Ezekiel J. Emanuel, MD, PhD, Linda L. Emanuel, MD, PhD
DURING the last two decades or so, there has been a struggle over the patient's role in medical decision making that is often characterized as a conflict between autonomy and health, between the values of the patient and the values of the physician. Seeking to curtail physiciandominance, many have advocated an ideal of greater patient control.1,2 Others question this ideal because it fails to acknowledge the potentially imbalanced nature of this interaction when one party is sick and searching for security, and when judgments entail the interpretation of technical information.3,4 Still others are trying to delineate a more mutual relationship.5,6 This struggle shapes theexpectations of physicians and patients as well as the ethical and legal standards for the physician's duties, informed consent, and medical malpractice. This struggle forces us to ask, What should be the ideal
interaction.7 Consequently, they do not embody minimum ethical or legal stan¬ dards, but rather constitute regulative ideals that are "higher than the law" but not "above the law."8
THEPATERNALISTIC MODEL First is the paternalistic model, some¬ times called the parental9 or priestly10 model. In this model, the physician-pa¬ tient interaction ensures that patients receive the interventions that best pro¬ mote their health and well-being. To this end, physicians use their skills to determine the patient's medical condi¬ tion and his or her stage in the disease process and to identifythe medical tests and treatments most likely to restore the patient's health or ameliorate pain. Then the physician presents the patient with selected information that will en¬ courage the patient to consent to the intervention the physician considers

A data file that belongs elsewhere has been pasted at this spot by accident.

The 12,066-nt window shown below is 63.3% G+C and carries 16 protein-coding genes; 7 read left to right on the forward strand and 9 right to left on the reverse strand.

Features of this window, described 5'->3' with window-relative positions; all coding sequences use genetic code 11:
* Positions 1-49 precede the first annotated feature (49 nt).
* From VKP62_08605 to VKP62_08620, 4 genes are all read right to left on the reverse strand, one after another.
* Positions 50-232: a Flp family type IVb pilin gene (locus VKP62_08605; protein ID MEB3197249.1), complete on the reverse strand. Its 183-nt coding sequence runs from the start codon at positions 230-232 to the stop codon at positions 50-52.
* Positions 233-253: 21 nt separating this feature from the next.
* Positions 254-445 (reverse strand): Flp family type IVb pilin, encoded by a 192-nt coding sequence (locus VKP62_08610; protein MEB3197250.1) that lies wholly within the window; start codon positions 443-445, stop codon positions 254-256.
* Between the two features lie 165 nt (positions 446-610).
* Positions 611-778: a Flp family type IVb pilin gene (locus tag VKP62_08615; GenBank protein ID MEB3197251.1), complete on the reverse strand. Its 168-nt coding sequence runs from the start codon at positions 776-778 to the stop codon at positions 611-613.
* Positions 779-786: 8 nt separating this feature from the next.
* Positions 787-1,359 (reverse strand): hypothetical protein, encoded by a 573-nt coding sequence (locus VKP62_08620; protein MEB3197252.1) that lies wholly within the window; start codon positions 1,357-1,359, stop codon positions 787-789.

We shall outline four models of the
physician-patient interaction, emphasizing the different understandingsof (1) the goals of the physician-patient inter¬ action, (2) the physician's obligations, (3) the role of patient values, and (4) the conception of patient autonomy. To elab¬ orate the abstract description of these four models, we shall indicate the types of response the models might suggest in a clinical situation. Third, we shall also
indicate how these models inform the current debate aboutthe ideal physicianpatient relationship. Finally, we shall evaluate these models and recommend one as the preferred model. As outlined, the models are Weberian ideal types. They may not describe any particular physician-patient interactions but highlight, free from complicating de¬ tails, different visions of the essential characteristics of the physician-patient
From the Division of CancerEpidemiology and Control, Dana-Farber Cancer Institute, Boston, Mass (E.J.E.); Program in Ethics and the Professions, Kennedy School of Government, Harvard University,
Mass (EJE. and L.L.E.); and Division of Medical Ethics, Harvard Medical School, Boston, Mass (L.L.E.). L.L.E. is also a Teaching and Research Scholar of the American College of Physicians. Reprint requests to Division of CancerEpidemiology and Control, Dana-Farber Cancer Institute, 44 Binney St, Boston, MA 02115 (Dr E. J. Emanuel).
best. At the extreme, the physician au¬ thoritatively informs the patient when the intervention will be initiated. The paternalistic model assumes that there are shared objective criteria for determining what is best. Hence the physician can discern what is in the pa¬ tient's bestinterest with limited patient participation. Ultimately, it is assumed that the patient will be thankful for de¬ cisions made by the physician even if he or she would not agree to them at the time.11 In the tension between the pa¬ tient's autonomy and well-being, be¬ tween choice and health, the paternal¬ istic physician's main emphasis is to¬ ward the latter. In the paternalistic model, the...